Rose: The president has said that it is unacceptable for Iran to have nuclear weapons or the capability to make nuclear weapons. Do you believe it's unacceptable?
Brzezinski: We have North Korea already possessing nuclear weapons and delivery systems and we find that unacceptable. So the word unacceptable is again one of these words which means a lot and at the same time sometimes nothing.
Rose: So what would you advise the president if the Israeli prime minister comes to the Oval Office -- and the Israeli prime minister is coming to the Oval Office within the next month -- and said, "We have to go because we believe time is not on our side with respect with doing something about Iran. Not only are they developing the capability, but they're also developing an immunity from an attack."
Brzezinski: First of all, we deterred the Soviet Union, which was much more threatening than Iran ever will be. We deterred China. We are deterring North Korea. We can deter Iran. Second, we will proclaim, the United States, that any threat from Iran involving nuclear weapons or any other kinds of weapons against any country in the Middle East -- Arab or Israel -- will be viewed by the United States as a threat against the United States and respond accordingly.
Rose: But as you know, the problem is not just that Iran has a nuclear weapon, being able to contain them, it is that there will be nuclear proliferation in the Middle East...
Brzezinski: No, not at all.
Rose: That's what they say.
Brzezinski: I don't care what they say. You have to have much more than just the capacity to build nuclear weapons. You have to have delivery systems that are tried and tested and capable of delivering nuclear weapons. You have to have a lot of other systems to make it operative. I think the guarantee from the United States of complete protection, which has satisfied the Japanese and the Koreans, which has protected the Europeans under much more threatened conditions, can work in the Middle East. But we have to be firm and credible about it and we also have to say a conflict is not in our interest because we know if there's a conflict, we will be hit by the Iranians. Do you want another war in that part of the world? Do you want the price of oil to go up? Do you want our troops in Iraq and Afghanistan to be threatened? I don't understand how anyone can seriously argue that this is in the American interest.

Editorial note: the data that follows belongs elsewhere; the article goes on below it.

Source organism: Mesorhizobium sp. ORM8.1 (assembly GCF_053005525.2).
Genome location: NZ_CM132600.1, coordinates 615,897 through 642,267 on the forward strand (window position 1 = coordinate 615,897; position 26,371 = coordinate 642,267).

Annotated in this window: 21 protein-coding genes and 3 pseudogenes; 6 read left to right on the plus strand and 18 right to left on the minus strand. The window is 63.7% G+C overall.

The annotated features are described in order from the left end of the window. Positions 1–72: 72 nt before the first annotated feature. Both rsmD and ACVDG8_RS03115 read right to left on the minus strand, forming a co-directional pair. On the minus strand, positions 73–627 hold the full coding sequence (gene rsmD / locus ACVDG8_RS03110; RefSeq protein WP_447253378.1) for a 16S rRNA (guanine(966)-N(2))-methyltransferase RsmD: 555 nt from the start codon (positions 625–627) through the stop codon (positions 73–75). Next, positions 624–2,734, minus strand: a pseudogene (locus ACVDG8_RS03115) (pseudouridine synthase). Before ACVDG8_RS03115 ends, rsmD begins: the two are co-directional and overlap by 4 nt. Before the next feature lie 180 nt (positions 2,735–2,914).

Rose: To see Iran bombed and unleash their - whatever armaments they have against the Middle East or the United States.
Brzezinski: What evidence is there, except anxiety and fear, that they're going to do it?
Rose: So the sum total you believe about this is you can live with a nuclear Iran?
Brzezinski: Look: I don't want to live with a nuclear Iran. I would like to make it uncomfortable for them to seek it. I would like to promote internal change in Iran -- which is more likely if we don't fuse Iranian nationalism with Iranian fundamentalism.
Rose: You list a number of things that are at stake here. National debt of America; financial system of America; widening inequality in America; decaying infrastructure in America, which you've already mentioned; public ignorance about the world and a gridlocked political system. But you point specifically at American ignorance about the world.
Brzezinski: Yes, I think that is the fundamental problem. We can't have an intelligent foreign policy unless we have an intelligent public, because we're a democracy. Look at what happened in Iraq in 2003 -- the public basically supported it. We have set impossible goals for ourselves in Afghanistan. We had to go in because of what they did to us from there -- al Qaeda. But the goals we set were extreme. We don't have a public that really understands the world anymore and in the age of complexity, that problem becomes much more difficult.
Rose: This kind of dialogue and this kind of book will help the public to understand it and I thank you for coming here.